When customers come in looking for hardwood and they haven't been in the market for a while it's common for them to already have the vision of the 3/4" thick solid hardwood that dominated the flooring industry for so many years. While this still holds a place in the realm of flooring the most popular trend is towards engineered hardwood. But I know when I show the engineered product the majority of the time I'm going to hear, "That isn't real hardwood!" I always get a laugh out of it but I understand it's not what you envisioned hardwood to be.
Engineered hardwood offers you the following advantage:
- It is used in areas that are not appropriate for solid hardwood. A good example is in a basement where the wood has to be glued or in a area that has too much humidity and would cause your floor to expand and contract leaving you with cupping or boards that come apart.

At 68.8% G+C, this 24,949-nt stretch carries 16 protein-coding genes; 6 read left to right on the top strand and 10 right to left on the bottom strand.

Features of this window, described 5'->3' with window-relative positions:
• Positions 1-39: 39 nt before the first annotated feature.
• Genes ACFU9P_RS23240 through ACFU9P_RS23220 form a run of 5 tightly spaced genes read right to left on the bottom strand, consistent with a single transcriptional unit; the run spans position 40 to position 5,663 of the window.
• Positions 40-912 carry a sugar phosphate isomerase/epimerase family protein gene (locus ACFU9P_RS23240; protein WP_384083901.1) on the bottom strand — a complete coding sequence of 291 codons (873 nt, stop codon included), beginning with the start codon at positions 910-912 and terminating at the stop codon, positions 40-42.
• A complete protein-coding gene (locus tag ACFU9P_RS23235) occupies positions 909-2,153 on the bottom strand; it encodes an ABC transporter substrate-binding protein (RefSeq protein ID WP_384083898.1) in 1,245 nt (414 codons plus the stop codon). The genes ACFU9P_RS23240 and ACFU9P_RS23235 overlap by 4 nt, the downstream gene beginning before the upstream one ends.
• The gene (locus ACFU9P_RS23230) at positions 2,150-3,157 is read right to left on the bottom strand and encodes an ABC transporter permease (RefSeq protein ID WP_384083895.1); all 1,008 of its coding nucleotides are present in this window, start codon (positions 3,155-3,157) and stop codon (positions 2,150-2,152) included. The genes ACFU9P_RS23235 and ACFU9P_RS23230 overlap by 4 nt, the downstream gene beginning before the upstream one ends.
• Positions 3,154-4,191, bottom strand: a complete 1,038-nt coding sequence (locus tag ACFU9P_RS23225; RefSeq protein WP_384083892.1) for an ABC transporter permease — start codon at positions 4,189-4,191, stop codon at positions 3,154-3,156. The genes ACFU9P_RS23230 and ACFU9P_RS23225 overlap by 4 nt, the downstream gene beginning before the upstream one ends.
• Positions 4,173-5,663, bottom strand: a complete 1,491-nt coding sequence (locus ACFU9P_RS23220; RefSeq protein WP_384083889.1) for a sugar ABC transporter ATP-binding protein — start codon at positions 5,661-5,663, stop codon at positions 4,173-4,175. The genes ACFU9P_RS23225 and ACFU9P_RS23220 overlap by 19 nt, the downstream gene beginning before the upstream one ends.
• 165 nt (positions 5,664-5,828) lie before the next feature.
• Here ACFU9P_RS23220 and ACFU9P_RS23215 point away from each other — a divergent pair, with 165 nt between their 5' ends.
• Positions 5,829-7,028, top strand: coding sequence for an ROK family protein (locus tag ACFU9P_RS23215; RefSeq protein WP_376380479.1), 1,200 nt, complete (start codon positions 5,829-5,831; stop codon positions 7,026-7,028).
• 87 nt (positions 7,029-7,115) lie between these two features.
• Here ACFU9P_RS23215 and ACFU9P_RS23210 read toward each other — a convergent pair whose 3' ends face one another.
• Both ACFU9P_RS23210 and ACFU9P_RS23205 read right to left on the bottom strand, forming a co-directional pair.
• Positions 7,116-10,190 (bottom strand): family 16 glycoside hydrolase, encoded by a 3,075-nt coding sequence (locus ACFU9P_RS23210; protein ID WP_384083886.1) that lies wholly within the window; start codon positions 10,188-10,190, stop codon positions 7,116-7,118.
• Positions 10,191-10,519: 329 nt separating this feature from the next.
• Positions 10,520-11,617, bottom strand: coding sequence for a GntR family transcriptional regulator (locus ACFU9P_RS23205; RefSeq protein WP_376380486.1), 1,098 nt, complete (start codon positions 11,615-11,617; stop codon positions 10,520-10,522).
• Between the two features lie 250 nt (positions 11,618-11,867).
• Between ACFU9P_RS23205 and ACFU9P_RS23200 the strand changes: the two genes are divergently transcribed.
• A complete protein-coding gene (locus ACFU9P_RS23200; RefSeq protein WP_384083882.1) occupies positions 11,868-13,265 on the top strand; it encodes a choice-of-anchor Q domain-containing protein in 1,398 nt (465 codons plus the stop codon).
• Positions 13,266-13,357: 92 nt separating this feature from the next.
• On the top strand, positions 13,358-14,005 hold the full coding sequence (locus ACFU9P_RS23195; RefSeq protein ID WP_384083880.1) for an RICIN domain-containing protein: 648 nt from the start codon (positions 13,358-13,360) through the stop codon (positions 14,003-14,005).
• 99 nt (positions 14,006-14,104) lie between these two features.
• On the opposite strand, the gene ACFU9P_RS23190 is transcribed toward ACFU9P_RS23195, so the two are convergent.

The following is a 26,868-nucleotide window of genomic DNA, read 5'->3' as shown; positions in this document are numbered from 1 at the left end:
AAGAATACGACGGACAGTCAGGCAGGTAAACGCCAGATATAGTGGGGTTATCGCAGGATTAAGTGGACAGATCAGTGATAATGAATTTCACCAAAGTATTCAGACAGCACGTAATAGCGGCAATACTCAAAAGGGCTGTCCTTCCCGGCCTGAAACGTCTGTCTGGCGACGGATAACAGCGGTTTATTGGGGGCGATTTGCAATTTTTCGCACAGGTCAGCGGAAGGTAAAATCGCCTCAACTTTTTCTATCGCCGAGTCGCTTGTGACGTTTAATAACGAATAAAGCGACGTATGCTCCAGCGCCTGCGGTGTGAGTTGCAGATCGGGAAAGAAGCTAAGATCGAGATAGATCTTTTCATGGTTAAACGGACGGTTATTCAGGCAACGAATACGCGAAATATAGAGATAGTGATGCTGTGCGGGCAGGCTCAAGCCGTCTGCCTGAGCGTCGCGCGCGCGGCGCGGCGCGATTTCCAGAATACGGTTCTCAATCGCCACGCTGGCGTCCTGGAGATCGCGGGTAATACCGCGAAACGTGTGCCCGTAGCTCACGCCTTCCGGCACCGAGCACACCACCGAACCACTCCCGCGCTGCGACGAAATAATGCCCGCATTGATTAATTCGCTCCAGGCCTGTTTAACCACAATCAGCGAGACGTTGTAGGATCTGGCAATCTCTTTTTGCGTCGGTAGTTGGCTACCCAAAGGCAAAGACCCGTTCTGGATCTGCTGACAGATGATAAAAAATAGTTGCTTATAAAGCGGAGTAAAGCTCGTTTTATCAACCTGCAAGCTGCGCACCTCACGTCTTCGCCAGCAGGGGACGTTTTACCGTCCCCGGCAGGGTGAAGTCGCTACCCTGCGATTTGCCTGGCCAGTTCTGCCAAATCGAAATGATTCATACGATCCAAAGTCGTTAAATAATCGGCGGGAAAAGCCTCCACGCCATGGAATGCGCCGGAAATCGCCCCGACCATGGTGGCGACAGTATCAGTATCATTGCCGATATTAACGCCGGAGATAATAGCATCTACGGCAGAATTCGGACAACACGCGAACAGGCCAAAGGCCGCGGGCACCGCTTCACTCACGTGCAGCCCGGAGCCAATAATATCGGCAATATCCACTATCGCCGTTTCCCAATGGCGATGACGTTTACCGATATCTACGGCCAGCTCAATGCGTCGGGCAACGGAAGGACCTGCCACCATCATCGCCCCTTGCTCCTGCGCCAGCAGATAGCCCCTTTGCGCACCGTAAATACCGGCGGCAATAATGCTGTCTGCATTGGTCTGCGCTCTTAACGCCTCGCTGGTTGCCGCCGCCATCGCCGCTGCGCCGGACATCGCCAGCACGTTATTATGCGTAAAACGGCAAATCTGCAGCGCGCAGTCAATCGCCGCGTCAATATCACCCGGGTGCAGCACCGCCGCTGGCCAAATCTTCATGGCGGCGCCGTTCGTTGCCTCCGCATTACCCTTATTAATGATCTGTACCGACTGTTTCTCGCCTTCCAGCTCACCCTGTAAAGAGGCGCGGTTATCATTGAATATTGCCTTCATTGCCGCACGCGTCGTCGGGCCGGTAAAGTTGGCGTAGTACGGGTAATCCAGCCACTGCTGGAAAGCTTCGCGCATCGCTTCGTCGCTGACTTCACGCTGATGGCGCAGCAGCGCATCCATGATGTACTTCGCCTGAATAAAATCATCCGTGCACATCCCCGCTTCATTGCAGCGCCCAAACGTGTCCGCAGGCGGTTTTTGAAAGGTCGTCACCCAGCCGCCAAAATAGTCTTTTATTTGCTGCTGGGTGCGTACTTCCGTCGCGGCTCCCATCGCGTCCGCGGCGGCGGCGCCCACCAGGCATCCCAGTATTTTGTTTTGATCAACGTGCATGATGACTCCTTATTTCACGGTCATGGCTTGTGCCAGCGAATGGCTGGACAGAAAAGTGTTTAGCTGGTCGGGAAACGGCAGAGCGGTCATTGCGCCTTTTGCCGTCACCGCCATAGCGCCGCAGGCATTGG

- Engineered hardwoods are made by gluing many layers of wood together in opposite directions to make them very stable this allows them to be made in the more popular 5" widths and even the growing trend of 7" and 8" widths , a wide plank solid hardwood will often cup at the ends over time.
- Engineered hardwood is also being constructed on Uniclic systems, the same systems used on cork or laminate floors, this allows you to float the floor over cement, it's an easier and quicker installation, and also allows for easier board repair should you need it in the future. Also you can move-it and re-use it for those of us that make redecorating a common practice.
- The biggest concern we come across is that engineered hardwood is often less thick than traditional solid hardwood which if you are transitioning to a ceramic floor then you have a height difference but know there are engineered products coming to market that are 3/4" thick that allows for a nice seamless transition to a higher adjacent floor.
- Can it be refinished? Solid hardwood has the advantage that it can be sanded down and refinished up to 3 times where most engineered floors can only be done once.
Looking for some design tips using hardwood visit the link below: